As we drove, static-filled updates over two-way radio speculated as to where landfall might be. Nervous, excited, yet afraid, I didn’t know what to expect. It was Tuesday, September 4, my sister’s birthday and the birthday of my oldest daughter also.
As we drove toward Edisto, a stream of outbound traffic met us. As the prudent evacuated, we drove toward the storm. No one dared stop us. We traveled in a Crown Victoria fully marked with law enforcement insignia and a big whip antenna.
Close to the island, the hurricane flung hard, horizontal rain at us, like rocks pelting the windshield. On we went. The closer we got to the island, the more violently live oaks and palmettos shook their crowns as if saying, “No, you don’t want to do this.”
We crossed the Intracoastal Waterway, what locals call the Big Ditch, and we were on Edisto. We drove onto the beach’s hard-packed sand and stepped out into a river of wind. Setting up my Bolex was difficult. Sand peppered me, stinging exposed skin, and it was hard to see. All I could hear was a high-pitched howl and pounding surf.
High surf rose and fell with mighty crashes, dirty grey from the heavy load of sand it carried and the roiling water looked more like a wave of pliable earth. The word “plasma” came to mind. The power lines along the street whipped in mighty arcs as if invisible giants were jumping rope.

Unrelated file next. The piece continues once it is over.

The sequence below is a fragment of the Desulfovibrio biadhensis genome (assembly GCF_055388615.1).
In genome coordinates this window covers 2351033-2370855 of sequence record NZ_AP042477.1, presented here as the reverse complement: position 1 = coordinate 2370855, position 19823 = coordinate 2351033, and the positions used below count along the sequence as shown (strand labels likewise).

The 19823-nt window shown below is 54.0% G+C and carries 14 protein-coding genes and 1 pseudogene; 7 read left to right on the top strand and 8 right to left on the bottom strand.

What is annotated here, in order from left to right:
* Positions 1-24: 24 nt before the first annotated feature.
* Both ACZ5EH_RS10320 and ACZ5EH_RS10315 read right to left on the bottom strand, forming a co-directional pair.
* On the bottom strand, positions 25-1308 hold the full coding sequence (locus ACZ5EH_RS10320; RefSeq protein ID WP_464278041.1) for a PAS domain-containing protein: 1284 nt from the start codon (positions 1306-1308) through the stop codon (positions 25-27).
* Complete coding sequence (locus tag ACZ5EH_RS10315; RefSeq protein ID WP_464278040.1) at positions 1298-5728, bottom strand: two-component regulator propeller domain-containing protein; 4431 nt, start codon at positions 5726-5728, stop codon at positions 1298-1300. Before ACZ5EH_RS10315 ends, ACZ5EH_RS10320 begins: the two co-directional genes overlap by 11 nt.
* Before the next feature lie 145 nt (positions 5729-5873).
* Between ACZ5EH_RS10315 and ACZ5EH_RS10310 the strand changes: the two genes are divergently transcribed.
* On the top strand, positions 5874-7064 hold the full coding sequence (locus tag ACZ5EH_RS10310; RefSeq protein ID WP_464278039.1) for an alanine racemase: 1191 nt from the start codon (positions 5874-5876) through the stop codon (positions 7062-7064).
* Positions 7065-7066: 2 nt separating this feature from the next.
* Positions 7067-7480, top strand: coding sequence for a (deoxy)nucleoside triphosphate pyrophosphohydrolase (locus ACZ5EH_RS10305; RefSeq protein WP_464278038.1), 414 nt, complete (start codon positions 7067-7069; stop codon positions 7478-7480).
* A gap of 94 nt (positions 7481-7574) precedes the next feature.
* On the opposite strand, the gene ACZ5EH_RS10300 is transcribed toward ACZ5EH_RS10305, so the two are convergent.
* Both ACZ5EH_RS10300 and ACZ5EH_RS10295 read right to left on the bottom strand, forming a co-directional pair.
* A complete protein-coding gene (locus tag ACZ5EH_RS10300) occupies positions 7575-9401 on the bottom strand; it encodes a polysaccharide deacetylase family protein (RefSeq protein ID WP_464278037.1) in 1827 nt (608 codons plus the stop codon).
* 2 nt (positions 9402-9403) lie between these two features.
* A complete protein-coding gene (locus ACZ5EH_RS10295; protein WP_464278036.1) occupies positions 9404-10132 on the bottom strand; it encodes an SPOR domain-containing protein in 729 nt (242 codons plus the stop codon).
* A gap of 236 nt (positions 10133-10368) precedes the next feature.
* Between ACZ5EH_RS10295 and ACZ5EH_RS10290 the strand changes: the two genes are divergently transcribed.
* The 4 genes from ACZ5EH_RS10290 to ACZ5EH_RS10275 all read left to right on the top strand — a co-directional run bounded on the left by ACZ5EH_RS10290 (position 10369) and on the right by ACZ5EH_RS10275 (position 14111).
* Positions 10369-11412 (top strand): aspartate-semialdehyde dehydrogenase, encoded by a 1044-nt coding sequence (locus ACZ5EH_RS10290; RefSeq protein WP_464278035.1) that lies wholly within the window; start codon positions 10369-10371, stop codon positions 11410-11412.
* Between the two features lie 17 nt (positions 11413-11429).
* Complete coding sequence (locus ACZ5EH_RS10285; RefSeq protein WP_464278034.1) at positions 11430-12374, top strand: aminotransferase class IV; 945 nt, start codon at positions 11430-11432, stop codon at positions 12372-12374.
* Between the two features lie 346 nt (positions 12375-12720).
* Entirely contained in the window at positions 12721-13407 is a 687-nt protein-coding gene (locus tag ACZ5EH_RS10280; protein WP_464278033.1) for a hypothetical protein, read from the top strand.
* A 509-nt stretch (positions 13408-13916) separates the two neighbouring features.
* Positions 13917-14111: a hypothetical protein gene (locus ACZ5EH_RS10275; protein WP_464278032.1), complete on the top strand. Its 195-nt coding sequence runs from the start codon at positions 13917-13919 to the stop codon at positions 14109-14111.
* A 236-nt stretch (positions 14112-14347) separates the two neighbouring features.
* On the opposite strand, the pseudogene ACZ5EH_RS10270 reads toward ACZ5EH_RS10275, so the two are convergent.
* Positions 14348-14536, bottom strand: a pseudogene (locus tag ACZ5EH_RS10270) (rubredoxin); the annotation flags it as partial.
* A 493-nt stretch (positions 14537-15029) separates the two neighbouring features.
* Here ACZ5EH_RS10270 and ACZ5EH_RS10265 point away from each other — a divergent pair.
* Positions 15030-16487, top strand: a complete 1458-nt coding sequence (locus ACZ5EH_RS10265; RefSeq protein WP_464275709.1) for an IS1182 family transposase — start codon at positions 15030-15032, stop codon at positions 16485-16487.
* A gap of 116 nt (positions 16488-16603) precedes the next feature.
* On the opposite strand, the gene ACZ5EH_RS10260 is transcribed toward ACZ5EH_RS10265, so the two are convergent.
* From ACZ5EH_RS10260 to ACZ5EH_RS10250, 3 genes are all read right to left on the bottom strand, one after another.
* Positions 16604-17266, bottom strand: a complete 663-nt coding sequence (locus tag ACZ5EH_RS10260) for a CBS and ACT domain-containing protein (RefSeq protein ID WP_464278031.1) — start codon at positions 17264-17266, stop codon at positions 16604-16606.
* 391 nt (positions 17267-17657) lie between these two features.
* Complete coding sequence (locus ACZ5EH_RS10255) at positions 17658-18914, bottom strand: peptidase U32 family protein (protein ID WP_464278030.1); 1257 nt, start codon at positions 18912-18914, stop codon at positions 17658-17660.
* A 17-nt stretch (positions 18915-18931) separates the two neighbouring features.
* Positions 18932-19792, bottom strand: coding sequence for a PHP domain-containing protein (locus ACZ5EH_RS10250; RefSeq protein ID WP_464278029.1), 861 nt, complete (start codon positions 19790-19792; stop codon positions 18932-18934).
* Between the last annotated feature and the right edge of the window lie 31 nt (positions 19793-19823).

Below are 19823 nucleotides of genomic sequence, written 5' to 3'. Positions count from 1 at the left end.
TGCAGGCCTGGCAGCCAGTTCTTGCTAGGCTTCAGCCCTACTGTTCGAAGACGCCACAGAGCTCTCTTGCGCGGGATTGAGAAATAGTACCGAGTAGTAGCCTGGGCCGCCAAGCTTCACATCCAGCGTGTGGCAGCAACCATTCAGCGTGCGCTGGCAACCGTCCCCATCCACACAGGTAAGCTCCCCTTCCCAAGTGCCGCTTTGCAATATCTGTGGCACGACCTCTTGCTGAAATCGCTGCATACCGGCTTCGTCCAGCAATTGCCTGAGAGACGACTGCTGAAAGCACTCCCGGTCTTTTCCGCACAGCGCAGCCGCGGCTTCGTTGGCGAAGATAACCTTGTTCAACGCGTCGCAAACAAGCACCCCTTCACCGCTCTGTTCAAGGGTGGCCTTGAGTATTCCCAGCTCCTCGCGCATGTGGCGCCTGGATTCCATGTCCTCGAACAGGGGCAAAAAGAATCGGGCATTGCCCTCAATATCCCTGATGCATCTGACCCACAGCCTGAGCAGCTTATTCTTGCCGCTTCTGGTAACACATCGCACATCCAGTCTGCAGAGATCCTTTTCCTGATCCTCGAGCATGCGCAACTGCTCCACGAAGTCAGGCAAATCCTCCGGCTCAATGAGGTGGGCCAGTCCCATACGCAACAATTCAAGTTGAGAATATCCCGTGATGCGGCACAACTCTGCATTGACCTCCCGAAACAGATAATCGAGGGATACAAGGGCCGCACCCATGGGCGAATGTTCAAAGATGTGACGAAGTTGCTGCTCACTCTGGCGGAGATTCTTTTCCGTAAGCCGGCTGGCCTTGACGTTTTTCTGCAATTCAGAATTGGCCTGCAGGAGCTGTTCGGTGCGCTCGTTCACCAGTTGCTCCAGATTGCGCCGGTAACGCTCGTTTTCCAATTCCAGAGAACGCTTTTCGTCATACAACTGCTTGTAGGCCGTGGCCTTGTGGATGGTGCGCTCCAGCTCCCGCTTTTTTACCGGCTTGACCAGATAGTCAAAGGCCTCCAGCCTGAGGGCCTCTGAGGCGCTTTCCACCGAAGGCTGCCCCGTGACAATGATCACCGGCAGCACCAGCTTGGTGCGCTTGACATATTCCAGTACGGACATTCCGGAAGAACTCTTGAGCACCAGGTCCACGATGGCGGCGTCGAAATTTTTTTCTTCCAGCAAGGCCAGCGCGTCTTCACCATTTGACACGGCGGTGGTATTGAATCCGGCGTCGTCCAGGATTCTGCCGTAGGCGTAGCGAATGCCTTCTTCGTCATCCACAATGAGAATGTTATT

I shot some footage through a rain-splattered lens. The wind kept picking up, an unceasing pressure. I leaned into the wind so steeply I would have fallen had a lull set in, but an unceasing river of wind held me up.
We stood there taking in the fact that we were watching the edge of a hurricane come ashore, or so we thought. Suddenly, it was time to go. A 55-gallon drum came skipping toward us, driven by the wind, hopscotching along on its rim. As it veered by, a nearby power line snapped spewing fire and hissing like a snake.
We loaded up. A radio report said Hurricane David had changed course and would now come ashore in Charleston. Off to Charleston we drove, heading up Highway 17 in spits and fits of driving rain.
In Charleston, we drove to the battery. That seemed like a safe place to shoot film. At the Battery’s north end, waves crashed into the wall, exploding skyward where the wind whipped them higher over East Battery forming a tunnel of sea foam. It looked much like Jim Booth’s “The Storm,” an iconic painting seen in corporate offices, most anywhere.